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Proceedings Paper

Aligned/micropatterned carbon nanotube arrays: surface functionalization and electrochemical sensing
Author(s): Liangti Qu; Pingang He; Lingchuan Li; Mei Gao; Gordon Wallace; Liming Dai
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Paper Abstract

We have previously developed a simple pyrolytic method for large-scale production of aligned multi-wall carbon nanotube arrays perpendicular to the substrate. These aligned carbon nanotube arrays can be transferred onto various substrates of particular interest (e.g. polymer films for organic optoelectronic devices) in either a patterned or non-patterned fashion. The well-aligned structure provides additional advantages for not only an efficient device construction but also for surface functionalization. The surface functionalization of aligned carbon nanotubes is particularly attractive, as it allows surface characteristics of the aligned carbon nanotubes to be tuned to meet specific requirements for particular applications while their alignment structure can be largely retained. These aligned carbon nanotubes with tunable surface characteristics are of great significance to various practical applications ranging from sensors to electronics. Single-strand DNA chains could be covalently immobilized onto plasma-activated aligned carbon nanotubes for sensing complementary DNA and/or target DNA chains of specific sequences with a high sensitivity and selectivity. Furthermore, glucose oxidase (GOX) could also be immobilized onto the aligned carbon nanoutbe arrays by electropolymerization of pyrrole in the presence of GOX. The resultant GOX-containing polypyrrole-carbon nanotube coaxial nanowires were shown to be promising new sensing active materials for making advanced glucose sensors with a high sensitivity.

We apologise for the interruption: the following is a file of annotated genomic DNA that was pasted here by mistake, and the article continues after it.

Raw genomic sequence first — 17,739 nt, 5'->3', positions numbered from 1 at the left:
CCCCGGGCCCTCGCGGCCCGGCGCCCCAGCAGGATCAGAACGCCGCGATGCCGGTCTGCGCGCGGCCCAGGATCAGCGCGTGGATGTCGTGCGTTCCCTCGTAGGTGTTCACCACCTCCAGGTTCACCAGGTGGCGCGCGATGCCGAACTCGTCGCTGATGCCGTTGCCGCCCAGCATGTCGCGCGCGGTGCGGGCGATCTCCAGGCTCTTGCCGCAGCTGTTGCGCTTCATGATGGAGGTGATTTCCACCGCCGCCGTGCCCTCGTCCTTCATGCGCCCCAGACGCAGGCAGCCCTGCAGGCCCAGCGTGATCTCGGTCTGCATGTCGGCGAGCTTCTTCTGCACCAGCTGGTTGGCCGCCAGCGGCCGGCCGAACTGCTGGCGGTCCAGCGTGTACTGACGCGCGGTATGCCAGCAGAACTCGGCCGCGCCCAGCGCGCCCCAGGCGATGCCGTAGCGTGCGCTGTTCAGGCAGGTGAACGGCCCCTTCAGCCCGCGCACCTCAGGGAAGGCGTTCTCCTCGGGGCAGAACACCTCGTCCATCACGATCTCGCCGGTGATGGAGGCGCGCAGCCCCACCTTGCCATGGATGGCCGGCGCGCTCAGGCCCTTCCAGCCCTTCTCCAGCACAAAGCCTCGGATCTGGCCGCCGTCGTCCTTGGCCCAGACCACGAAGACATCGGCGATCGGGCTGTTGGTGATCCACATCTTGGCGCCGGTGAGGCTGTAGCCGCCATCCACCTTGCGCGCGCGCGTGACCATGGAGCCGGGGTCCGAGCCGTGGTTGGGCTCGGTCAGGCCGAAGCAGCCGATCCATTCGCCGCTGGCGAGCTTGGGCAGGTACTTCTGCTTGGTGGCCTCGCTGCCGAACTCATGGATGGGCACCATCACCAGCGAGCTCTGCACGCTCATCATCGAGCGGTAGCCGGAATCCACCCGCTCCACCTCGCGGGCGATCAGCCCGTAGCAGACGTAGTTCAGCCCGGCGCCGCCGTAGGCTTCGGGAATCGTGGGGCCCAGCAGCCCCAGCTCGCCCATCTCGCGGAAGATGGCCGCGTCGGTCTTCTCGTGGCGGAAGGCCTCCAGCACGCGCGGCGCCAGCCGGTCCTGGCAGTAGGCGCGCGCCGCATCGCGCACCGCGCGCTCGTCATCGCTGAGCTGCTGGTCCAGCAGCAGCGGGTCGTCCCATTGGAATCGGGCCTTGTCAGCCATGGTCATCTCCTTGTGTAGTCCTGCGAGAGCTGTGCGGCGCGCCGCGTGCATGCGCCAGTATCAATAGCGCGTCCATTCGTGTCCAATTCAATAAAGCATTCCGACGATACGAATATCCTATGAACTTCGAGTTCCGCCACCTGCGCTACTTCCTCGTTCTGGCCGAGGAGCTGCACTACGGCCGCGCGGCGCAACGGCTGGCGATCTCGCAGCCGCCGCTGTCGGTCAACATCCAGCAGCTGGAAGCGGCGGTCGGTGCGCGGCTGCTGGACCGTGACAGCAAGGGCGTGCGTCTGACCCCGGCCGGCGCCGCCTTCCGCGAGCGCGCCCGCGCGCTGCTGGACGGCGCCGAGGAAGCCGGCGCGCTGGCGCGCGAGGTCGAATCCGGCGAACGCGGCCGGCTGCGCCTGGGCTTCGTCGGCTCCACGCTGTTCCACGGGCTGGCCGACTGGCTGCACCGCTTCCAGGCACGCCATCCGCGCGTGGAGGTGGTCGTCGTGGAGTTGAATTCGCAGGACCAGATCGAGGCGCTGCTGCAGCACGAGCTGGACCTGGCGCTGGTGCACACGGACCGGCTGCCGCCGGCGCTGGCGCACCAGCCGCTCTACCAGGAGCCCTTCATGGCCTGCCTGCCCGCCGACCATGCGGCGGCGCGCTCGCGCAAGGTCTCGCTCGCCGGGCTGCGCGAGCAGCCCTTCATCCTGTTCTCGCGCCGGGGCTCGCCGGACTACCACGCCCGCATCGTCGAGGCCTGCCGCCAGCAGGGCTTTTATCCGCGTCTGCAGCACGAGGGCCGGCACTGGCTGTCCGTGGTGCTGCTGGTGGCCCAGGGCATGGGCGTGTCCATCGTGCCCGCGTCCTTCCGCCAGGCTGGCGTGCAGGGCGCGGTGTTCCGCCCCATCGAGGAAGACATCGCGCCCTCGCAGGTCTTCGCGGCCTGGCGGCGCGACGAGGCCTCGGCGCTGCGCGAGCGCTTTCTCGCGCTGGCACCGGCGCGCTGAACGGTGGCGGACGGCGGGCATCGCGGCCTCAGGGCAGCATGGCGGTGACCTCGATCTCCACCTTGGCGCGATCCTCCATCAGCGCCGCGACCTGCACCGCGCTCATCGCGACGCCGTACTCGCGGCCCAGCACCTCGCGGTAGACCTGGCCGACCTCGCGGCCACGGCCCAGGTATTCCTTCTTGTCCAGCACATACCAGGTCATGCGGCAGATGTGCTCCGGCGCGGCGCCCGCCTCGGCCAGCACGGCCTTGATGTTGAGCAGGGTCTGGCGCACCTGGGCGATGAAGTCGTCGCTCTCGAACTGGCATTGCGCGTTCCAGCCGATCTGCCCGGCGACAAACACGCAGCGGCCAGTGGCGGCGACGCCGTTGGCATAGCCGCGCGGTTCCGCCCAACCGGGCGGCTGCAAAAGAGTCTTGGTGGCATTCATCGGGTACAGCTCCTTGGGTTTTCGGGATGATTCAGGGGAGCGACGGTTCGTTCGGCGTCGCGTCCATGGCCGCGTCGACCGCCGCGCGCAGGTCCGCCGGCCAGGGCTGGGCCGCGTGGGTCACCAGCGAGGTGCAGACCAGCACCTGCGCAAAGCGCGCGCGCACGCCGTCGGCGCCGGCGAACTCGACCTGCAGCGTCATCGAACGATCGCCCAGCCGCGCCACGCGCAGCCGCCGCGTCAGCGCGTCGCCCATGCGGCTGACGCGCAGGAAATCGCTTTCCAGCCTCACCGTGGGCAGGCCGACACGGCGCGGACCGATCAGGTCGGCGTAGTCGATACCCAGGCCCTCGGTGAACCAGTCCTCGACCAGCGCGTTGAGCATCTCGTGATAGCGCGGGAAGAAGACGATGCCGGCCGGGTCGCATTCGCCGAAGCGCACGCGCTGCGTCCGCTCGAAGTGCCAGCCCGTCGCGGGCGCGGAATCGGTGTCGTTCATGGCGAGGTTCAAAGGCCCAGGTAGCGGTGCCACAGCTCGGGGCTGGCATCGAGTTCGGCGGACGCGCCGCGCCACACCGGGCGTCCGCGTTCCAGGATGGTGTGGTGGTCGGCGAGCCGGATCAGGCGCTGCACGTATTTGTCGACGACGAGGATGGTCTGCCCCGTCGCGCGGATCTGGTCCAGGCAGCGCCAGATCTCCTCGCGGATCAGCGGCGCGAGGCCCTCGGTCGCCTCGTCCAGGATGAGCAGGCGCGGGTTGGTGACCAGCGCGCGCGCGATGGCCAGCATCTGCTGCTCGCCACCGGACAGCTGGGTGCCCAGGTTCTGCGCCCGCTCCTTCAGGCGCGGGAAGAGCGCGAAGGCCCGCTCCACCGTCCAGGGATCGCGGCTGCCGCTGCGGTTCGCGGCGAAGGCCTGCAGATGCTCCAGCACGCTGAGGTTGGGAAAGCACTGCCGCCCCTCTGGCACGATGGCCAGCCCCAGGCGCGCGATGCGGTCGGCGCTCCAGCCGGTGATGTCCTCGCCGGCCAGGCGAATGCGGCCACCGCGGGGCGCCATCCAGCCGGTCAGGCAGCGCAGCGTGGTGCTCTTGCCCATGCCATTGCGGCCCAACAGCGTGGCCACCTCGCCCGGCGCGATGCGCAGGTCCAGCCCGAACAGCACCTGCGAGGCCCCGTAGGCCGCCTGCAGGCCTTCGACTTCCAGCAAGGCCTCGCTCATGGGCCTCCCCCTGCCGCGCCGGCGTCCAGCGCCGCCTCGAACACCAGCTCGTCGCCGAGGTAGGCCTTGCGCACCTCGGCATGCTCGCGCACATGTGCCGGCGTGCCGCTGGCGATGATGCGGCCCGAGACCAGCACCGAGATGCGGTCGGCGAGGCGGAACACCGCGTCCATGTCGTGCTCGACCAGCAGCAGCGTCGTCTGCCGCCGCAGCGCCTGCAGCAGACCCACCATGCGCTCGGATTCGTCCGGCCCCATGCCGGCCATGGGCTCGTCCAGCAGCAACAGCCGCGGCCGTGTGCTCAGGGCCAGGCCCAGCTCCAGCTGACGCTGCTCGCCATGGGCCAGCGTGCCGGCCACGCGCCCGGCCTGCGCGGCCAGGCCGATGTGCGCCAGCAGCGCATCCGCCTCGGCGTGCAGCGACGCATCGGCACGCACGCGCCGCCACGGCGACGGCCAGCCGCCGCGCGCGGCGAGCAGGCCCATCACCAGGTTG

Paper Details

Date Published: 25 March 2005
PDF: 9 pages
Proc. SPIE 5732, Quantum Sensing and Nanophotonic Devices II, (25 March 2005); doi: 10.1117/12.596907
Show Author Affiliations
Liangti Qu, Univ. of Dayton (United States)
Pingang He, Univ. of Dayton (United States)
Lingchuan Li, Univ. of Dayton (United States)
Mei Gao, IPRI, Univ. of Wollongong (Australia)
Gordon Wallace, IPRI, Univ. of Wollongong (Australia)
Liming Dai, Univ. of Dayton (United States)


Published in SPIE Proceedings Vol. 5732:
Quantum Sensing and Nanophotonic Devices II
Manijeh Razeghi; Gail J. Brown, Editor(s)

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